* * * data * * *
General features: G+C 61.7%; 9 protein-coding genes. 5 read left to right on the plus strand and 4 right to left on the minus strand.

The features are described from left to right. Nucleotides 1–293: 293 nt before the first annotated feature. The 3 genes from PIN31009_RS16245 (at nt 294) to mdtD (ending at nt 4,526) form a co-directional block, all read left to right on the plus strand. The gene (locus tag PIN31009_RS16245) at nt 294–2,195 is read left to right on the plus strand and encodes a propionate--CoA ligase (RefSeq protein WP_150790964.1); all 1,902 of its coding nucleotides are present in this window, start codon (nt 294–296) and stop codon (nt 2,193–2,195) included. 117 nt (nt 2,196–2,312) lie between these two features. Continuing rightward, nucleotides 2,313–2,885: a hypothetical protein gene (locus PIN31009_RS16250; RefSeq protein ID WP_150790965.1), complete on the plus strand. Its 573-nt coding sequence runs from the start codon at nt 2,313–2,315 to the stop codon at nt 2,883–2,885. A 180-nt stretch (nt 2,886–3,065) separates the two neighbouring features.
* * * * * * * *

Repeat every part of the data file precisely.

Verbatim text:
General features: G+C 61.7%; 9 protein-coding genes. 5 read left to right on the plus strand and 4 right to left on the minus strand.

The features are described from left to right. Nucleotides 1–293: 293 nt before the first annotated feature. The 3 genes from PIN31009_RS16245 (at nt 294) to mdtD (ending at nt 4,526) form a co-directional block, all read left to right on the plus strand. The gene (locus tag PIN31009_RS16245) at nt 294–2,195 is read left to right on the plus strand and encodes a propionate--CoA ligase (RefSeq protein WP_150790964.1); all 1,902 of its coding nucleotides are present in this window, start codon (nt 294–296) and stop codon (nt 2,193–2,195) included. 117 nt (nt 2,196–2,312) lie between these two features. Continuing rightward, nucleotides 2,313–2,885: a hypothetical protein gene (locus PIN31009_RS16250; RefSeq protein ID WP_150790965.1), complete on the plus strand. Its 573-nt coding sequence runs from the start codon at nt 2,313–2,315 to the stop codon at nt 2,883–2,885. A 180-nt stretch (nt 2,886–3,065) separates the two neighbouring features.